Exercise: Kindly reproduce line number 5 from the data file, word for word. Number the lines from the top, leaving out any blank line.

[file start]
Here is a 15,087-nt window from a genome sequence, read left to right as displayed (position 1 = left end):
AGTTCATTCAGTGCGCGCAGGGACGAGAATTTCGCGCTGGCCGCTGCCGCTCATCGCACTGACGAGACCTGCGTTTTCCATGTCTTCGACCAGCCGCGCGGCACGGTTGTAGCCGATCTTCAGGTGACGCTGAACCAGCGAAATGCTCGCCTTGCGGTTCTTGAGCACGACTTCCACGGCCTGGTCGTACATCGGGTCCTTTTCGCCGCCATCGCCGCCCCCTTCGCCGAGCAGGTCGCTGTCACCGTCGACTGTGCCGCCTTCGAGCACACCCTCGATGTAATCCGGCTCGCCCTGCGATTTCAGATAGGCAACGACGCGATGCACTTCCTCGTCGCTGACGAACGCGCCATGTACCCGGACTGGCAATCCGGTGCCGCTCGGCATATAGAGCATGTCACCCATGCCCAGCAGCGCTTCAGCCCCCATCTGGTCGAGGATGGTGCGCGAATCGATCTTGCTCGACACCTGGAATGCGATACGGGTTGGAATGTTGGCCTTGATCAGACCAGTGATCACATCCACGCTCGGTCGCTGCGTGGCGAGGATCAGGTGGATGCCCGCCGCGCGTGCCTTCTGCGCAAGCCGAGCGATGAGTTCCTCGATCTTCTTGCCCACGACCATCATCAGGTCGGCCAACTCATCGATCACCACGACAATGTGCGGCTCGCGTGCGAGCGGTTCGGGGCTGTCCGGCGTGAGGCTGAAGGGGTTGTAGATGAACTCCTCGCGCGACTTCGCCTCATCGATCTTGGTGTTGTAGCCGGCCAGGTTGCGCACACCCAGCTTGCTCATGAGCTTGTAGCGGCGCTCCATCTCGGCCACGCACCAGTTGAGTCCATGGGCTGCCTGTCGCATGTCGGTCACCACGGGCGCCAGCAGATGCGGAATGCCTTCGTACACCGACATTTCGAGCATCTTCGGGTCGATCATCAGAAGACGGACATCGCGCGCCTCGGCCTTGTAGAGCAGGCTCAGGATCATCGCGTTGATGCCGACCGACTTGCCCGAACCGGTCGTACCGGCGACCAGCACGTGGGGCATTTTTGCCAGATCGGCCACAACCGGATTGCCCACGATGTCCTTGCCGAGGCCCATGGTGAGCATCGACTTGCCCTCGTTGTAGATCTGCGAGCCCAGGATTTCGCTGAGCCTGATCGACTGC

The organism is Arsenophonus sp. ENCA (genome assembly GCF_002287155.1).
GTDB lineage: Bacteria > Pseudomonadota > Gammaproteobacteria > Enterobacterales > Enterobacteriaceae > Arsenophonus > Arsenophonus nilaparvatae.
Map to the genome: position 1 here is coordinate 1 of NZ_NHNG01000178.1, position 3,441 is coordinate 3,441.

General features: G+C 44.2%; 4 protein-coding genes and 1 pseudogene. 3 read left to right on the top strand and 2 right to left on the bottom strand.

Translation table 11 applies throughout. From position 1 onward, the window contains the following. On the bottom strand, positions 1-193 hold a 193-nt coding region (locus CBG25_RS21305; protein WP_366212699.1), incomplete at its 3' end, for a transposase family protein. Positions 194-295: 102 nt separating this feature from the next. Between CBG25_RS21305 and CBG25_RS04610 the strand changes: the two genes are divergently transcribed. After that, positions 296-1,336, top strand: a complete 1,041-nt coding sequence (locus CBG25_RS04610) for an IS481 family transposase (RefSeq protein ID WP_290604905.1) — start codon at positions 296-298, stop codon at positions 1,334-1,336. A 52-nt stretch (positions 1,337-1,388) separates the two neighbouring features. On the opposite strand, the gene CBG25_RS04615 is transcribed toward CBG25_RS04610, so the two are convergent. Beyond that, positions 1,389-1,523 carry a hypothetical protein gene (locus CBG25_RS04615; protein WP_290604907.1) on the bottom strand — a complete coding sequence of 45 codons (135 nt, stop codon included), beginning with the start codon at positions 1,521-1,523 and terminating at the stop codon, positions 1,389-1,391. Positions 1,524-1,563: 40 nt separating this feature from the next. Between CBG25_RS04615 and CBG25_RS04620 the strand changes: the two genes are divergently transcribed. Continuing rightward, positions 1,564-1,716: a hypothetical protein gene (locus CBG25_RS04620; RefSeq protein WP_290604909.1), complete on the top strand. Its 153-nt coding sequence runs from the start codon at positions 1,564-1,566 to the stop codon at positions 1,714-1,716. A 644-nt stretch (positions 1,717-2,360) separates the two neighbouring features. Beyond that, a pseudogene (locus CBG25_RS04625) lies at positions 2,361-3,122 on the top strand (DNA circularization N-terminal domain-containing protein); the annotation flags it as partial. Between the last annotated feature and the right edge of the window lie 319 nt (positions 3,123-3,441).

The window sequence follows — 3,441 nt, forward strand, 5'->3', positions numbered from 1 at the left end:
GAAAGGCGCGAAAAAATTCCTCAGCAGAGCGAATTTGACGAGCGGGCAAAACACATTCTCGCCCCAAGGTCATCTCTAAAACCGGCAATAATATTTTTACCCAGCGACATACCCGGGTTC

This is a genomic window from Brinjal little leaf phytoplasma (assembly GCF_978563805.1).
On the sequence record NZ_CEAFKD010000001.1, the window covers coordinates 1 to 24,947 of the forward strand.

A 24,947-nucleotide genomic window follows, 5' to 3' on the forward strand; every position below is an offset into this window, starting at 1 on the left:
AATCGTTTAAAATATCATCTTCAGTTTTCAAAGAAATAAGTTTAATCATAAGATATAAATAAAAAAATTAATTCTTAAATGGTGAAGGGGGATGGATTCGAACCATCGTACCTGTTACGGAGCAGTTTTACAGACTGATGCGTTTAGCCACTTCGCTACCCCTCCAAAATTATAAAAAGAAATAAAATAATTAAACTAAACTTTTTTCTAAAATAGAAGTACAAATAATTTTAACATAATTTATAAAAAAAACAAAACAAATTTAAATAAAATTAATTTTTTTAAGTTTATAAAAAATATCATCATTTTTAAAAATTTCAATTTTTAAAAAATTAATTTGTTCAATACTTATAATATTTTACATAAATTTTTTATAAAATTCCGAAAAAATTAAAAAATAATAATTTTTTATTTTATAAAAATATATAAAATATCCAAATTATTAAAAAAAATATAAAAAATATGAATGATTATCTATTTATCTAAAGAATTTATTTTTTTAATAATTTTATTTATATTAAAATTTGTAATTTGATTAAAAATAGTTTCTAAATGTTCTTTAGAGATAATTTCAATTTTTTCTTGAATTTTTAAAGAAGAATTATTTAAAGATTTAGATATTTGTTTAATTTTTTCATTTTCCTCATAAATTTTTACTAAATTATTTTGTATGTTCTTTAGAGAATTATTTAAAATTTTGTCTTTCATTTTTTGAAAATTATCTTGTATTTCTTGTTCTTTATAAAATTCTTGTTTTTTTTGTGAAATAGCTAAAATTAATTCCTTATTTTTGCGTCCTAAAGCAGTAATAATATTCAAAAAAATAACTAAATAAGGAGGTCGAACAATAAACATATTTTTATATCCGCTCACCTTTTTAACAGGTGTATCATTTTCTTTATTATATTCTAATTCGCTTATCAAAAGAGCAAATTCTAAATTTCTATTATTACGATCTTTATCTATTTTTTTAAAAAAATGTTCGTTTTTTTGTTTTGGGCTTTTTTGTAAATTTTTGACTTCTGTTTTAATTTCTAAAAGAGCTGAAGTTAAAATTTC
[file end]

Map to the genome: position 1 here is coordinate 1 of NZ_NHNG01000178.1, position 3,441 is coordinate 3,441.